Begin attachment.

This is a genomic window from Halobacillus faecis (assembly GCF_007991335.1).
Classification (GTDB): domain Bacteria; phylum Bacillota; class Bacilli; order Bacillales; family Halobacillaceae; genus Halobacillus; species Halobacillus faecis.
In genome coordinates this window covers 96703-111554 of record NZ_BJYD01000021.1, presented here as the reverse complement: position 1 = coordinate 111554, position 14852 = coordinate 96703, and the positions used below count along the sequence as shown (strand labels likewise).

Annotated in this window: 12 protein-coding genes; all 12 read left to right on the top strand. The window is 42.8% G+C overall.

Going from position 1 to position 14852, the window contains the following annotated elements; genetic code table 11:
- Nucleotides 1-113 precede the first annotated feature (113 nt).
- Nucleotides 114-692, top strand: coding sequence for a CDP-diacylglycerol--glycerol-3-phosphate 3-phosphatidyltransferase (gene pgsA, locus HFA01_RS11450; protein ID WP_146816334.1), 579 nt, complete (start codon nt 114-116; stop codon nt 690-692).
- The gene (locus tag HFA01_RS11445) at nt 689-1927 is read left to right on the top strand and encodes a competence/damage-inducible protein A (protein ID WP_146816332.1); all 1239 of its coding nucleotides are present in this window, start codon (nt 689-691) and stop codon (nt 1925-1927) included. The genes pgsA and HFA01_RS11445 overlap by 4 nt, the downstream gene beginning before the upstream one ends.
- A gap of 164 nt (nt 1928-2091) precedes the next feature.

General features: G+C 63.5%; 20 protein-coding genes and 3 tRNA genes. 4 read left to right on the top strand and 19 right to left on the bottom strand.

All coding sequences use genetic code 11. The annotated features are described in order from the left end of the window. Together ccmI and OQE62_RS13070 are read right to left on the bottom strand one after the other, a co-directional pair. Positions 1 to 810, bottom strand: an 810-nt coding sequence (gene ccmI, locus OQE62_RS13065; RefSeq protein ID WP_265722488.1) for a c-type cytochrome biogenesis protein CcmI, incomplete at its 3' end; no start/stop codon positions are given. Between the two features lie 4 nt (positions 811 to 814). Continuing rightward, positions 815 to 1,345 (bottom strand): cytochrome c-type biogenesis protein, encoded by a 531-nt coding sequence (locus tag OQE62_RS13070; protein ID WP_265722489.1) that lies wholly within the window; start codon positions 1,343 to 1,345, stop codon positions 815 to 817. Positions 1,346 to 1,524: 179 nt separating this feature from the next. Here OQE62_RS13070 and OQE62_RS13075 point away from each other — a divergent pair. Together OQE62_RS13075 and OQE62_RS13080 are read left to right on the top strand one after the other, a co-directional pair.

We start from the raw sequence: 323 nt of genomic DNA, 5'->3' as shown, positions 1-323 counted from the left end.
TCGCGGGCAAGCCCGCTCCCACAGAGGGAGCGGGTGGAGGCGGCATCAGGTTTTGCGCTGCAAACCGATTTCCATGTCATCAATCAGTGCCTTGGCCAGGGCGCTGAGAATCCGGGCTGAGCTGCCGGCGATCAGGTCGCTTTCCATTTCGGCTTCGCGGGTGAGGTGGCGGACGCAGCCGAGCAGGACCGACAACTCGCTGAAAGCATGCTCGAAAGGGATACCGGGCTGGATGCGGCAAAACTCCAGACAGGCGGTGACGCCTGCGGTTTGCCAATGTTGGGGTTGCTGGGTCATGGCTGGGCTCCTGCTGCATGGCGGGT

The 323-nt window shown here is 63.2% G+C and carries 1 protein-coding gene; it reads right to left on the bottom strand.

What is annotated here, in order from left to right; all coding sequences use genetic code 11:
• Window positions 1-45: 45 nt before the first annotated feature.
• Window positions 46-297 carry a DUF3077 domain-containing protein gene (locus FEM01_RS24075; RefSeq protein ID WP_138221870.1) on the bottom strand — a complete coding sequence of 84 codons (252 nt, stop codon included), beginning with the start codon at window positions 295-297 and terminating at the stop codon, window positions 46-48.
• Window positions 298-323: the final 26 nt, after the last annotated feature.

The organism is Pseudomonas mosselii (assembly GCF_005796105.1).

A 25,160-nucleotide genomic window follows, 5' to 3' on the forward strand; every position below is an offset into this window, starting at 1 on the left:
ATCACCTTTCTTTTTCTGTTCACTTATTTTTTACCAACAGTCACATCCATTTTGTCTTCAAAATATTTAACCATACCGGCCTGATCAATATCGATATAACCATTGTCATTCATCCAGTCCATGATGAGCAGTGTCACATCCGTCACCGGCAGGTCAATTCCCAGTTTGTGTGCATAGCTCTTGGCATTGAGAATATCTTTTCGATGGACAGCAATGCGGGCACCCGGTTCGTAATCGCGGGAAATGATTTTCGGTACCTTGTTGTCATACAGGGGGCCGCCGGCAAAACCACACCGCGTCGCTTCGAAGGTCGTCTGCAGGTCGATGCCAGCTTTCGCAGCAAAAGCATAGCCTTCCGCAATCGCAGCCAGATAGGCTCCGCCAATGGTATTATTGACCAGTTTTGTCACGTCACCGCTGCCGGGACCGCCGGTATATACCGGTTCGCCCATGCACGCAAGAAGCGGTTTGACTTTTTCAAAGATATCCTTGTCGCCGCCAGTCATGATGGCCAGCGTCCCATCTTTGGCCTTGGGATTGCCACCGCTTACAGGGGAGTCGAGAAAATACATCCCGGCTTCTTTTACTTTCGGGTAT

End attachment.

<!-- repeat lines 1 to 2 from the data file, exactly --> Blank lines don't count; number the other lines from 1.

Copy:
This is a genomic window from Halobacillus faecis (assembly GCF_007991335.1).
Classification (GTDB): domain Bacteria; phylum Bacillota; class Bacilli; order Bacillales; family Halobacillaceae; genus Halobacillus; species Halobacillus faecis.